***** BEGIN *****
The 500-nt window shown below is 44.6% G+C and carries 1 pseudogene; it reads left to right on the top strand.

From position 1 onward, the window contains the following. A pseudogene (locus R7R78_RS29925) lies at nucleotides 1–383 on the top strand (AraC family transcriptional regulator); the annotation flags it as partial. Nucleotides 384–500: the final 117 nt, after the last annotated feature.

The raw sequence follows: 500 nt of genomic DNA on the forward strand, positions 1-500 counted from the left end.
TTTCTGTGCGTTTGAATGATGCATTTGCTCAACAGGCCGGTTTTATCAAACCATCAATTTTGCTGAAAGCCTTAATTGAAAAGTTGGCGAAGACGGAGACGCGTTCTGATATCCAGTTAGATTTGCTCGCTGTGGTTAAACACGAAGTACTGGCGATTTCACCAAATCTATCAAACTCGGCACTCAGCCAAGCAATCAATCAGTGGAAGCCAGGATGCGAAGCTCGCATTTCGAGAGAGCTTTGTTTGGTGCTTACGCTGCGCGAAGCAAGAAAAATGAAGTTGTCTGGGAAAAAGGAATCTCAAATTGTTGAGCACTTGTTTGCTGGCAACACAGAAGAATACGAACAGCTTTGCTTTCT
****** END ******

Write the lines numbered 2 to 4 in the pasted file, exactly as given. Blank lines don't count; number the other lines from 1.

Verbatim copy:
From position 1 onward, the window contains the following. A pseudogene (locus R7R78_RS29925) lies at nucleotides 1–383 on the top strand (AraC family transcriptional regulator); the annotation flags it as partial. Nucleotides 384–500: the final 117 nt, after the last annotated feature.

The raw sequence follows: 500 nt of genomic DNA on the forward strand, positions 1-500 counted from the left end.
TTTCTGTGCGTTTGAATGATGCATTTGCTCAACAGGCCGGTTTTATCAAACCATCAATTTTGCTGAAAGCCTTAATTGAAAAGTTGGCGAAGACGGAGACGCGTTCTGATATCCAGTTAGATTTGCTCGCTGTGGTTAAACACGAAGTACTGGCGATTTCACCAAATCTATCAAACTCGGCACTCAGCCAAGCAATCAATCAGTGGAAGCCAGGATGCGAAGCTCGCATTTCGAGAGAGCTTTGTTTGGTGCTTACGCTGCGCGAAGCAAGAAAAATGAAGTTGTCTGGGAAAAAGGAATCTCAAATTGTTGAGCACTTGTTTGCTGGCAACACAGAAGAATACGAACAGCTTTGCTTTCT